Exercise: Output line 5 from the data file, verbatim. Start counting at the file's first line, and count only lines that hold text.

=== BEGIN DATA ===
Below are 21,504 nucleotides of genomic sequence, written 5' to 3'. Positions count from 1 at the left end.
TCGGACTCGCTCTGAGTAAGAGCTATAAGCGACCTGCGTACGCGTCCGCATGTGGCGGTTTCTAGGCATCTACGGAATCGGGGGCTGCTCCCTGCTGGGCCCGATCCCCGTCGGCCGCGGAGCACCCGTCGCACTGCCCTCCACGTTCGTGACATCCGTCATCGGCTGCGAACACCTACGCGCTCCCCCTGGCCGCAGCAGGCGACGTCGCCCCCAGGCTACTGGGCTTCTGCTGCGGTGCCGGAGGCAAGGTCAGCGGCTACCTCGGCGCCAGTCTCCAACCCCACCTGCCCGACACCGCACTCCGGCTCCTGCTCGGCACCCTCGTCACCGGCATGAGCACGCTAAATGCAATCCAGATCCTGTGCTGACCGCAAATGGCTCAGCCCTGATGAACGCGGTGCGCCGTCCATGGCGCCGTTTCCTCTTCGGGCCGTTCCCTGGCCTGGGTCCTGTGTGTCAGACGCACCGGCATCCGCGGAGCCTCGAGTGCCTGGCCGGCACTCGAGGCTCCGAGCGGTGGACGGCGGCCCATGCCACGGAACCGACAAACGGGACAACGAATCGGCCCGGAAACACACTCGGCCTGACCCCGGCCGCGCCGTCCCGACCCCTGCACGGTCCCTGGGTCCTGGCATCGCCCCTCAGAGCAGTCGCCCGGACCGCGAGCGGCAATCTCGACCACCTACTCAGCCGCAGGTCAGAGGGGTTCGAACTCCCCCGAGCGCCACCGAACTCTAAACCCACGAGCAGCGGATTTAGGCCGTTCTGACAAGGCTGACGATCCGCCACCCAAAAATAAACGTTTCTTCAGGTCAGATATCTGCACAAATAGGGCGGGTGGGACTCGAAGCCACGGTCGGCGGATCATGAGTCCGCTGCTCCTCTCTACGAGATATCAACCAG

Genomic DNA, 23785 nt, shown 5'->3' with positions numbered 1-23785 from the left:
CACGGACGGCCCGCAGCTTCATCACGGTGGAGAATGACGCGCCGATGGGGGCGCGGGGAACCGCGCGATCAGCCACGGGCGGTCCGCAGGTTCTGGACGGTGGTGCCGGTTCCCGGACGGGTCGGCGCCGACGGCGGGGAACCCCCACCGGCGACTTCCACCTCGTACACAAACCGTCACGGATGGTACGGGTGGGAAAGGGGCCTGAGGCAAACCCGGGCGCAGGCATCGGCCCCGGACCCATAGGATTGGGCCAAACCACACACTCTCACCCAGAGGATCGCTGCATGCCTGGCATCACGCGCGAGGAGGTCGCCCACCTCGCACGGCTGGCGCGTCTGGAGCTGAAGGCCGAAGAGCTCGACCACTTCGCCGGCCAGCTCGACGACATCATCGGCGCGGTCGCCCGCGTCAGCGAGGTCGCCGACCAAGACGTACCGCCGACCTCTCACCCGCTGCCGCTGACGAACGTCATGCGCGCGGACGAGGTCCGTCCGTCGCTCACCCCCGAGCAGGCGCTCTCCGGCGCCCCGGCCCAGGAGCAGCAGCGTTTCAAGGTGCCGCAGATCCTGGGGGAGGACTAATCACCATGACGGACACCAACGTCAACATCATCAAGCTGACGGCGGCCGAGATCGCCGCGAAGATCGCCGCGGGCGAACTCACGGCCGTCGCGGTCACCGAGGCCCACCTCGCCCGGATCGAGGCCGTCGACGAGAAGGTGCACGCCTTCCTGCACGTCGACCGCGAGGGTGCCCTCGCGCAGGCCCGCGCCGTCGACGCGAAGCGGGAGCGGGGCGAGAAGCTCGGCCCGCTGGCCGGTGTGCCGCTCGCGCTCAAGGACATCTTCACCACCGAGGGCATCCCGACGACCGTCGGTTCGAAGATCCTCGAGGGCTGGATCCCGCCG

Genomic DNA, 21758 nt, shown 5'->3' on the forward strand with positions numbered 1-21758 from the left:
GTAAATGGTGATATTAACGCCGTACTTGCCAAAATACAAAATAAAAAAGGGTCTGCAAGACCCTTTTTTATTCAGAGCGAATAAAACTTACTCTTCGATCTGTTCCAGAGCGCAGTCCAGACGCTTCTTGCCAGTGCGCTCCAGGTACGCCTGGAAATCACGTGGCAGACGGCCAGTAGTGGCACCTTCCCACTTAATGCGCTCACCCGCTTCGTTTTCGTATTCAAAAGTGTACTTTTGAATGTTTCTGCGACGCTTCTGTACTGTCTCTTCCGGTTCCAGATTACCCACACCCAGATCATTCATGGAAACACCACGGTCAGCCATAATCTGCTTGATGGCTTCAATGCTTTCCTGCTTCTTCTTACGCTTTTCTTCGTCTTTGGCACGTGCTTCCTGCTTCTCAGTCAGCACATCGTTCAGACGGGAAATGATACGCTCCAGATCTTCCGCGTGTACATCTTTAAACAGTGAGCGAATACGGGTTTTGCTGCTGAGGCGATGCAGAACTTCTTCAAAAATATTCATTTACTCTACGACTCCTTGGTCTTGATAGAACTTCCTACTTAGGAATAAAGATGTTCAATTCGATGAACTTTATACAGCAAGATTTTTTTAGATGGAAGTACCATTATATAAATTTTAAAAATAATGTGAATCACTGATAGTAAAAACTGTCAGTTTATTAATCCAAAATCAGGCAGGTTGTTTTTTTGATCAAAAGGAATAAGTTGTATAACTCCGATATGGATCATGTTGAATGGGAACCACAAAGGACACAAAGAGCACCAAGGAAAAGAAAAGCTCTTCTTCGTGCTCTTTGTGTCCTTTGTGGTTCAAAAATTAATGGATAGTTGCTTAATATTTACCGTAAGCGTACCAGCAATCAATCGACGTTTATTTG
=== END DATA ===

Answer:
Genomic DNA, 21758 nt, shown 5'->3' on the forward strand with positions numbered 1-21758 from the left: